Last is a doozy: The 4-Hour Workweek, by Timothy Ferriss. This is the book that taught me how to slay the time-management dragon, after years (and years!) of deep seething rage at not having enough time to write.
It’s too much to explain here, so I’ll tease you with the relevant chapter titles — then I’ll tell you which part helped me the most.
Chapter 5: The End of Time Management: Illusions and Italians
Chapter 6: The Low-Information Diet: Cultivating Selective Ignorance
Chapter 7: Interrupting Interruption and the Art of Refusal
The real dynamite for me was in Chapter 5. I’ve tried to explain it to friends, and they haven’t believed me. Here goes.
Ever heard of Pareto’s Principle? (Vilfredo Pareto is the Italian mentioned in Chapter 5’s title.)
It’s also called the 80/20 Rule, and it says that 80% of your success actually comes from 20% of your tasks. The discipline doesn’t matter (like the 10,000-Hour Rule) — all that matters is you face the hard reality that most of your tasks are not moving you toward your goal very quickly. And the 80/20 is arbitrary… it could be 95/5, or 99/1.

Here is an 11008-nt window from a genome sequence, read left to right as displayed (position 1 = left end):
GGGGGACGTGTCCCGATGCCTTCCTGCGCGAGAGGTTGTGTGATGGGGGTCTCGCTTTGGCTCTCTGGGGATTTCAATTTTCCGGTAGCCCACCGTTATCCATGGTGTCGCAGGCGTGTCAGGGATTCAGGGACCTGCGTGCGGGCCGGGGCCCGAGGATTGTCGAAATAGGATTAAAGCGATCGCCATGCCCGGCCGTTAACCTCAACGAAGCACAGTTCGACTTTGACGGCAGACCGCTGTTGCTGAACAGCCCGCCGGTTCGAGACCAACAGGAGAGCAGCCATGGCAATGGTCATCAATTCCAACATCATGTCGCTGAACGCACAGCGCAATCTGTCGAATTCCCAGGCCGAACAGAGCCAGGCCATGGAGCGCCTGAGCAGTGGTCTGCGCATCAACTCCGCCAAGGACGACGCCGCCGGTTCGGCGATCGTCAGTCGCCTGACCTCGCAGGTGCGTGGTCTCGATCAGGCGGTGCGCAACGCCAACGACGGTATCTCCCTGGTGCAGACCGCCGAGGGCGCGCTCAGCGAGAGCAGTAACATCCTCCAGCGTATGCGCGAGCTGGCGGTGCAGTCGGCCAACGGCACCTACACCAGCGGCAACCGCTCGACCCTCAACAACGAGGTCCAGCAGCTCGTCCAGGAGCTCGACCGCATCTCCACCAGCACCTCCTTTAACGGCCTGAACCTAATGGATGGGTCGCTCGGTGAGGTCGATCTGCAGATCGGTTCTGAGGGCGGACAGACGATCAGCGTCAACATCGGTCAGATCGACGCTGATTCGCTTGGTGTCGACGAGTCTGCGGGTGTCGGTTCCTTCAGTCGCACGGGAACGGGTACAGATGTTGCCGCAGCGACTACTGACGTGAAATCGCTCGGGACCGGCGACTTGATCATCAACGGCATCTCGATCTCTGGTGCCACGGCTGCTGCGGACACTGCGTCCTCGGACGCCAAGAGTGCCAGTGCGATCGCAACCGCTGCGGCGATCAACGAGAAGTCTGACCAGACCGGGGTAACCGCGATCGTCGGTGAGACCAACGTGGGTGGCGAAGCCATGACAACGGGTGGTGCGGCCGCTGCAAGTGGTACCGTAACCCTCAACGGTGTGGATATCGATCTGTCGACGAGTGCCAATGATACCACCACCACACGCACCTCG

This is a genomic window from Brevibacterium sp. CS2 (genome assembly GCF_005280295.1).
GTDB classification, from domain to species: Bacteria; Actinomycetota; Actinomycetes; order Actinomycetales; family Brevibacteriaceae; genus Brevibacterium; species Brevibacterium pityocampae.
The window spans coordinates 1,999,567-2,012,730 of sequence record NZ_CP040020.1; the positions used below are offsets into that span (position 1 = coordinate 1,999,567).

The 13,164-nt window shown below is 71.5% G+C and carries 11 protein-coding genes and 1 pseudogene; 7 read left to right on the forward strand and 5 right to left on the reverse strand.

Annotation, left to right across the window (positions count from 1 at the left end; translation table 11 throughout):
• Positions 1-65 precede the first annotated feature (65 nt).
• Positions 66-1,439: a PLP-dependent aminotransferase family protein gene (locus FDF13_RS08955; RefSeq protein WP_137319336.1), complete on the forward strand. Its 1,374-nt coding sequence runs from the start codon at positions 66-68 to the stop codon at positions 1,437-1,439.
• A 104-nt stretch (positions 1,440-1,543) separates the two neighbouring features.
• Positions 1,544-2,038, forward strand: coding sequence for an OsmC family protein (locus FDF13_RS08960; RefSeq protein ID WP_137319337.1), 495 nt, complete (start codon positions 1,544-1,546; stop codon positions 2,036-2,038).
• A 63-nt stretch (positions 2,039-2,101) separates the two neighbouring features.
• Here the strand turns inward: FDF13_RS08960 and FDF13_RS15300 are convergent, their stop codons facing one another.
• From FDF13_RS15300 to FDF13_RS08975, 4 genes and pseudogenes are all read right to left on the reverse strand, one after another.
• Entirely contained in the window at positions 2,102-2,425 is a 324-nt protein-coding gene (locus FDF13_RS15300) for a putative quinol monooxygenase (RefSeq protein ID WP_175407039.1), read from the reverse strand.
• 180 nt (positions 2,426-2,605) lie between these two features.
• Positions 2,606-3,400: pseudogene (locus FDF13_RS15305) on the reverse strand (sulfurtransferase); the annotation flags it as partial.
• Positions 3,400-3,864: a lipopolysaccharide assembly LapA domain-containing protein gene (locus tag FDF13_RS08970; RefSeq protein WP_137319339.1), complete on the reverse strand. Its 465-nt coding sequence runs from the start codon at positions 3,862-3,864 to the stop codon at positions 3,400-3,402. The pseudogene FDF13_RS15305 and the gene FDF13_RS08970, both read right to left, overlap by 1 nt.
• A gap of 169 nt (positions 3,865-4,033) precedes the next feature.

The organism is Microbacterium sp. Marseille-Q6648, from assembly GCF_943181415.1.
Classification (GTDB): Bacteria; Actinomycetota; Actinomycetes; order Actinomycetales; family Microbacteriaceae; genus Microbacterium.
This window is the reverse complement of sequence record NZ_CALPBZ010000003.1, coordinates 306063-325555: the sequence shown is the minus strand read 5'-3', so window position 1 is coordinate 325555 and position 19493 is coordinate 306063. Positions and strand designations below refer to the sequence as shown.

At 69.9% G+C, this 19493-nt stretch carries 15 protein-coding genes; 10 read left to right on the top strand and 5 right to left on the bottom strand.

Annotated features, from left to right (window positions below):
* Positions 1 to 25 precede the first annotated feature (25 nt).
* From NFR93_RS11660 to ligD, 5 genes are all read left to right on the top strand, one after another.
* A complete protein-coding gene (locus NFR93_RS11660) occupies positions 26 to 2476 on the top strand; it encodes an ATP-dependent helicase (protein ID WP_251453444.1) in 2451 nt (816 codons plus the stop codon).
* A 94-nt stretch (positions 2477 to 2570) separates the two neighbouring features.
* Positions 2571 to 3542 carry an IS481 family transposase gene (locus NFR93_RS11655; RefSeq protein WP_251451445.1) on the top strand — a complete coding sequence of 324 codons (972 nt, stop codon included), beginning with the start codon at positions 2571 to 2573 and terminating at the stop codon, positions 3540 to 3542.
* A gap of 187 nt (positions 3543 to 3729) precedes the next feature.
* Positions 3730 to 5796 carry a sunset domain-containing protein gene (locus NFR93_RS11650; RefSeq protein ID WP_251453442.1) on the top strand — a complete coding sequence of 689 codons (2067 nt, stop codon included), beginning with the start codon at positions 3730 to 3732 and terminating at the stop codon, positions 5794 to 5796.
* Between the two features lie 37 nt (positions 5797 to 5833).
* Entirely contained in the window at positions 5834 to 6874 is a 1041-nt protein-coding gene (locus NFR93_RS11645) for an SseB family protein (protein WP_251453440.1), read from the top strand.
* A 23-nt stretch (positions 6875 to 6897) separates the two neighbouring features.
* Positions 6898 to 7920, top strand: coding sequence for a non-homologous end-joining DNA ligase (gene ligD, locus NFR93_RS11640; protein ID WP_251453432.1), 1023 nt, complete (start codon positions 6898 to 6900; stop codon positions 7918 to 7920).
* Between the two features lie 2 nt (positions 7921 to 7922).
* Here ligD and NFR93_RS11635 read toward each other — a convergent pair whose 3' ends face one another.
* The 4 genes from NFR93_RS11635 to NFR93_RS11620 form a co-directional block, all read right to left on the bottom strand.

It works backwards, too. 80% of your stress comes from 20% of your stressors.
Once you face this reality (and you’re clear on what your goals actually are), you’re ready to put your schedule under the microscope. This is Step One. Find tasks that aren’t working, and ruthlessly strike them. Stop doing them. Do less!
I tell you, I loved that part. Notice that this requires no creativity at all.
Later, you can phase in new tasks. But for now, don’t bother. If you do it right, you should be able to drop about 80% of your tasks (!) and lose only 20% of your success (which is still a grade of B- in my book).
The second phase of Ferriss’s plan is an application of Parkinson’s Law. That is, “a task will swell in (perceived) importance and complexity in relation to the time allotted for its completion.” If you have a week for a project, it will take a week… even if you could have done an equal job in an intense three hours, and get results that are, in the end, just as good.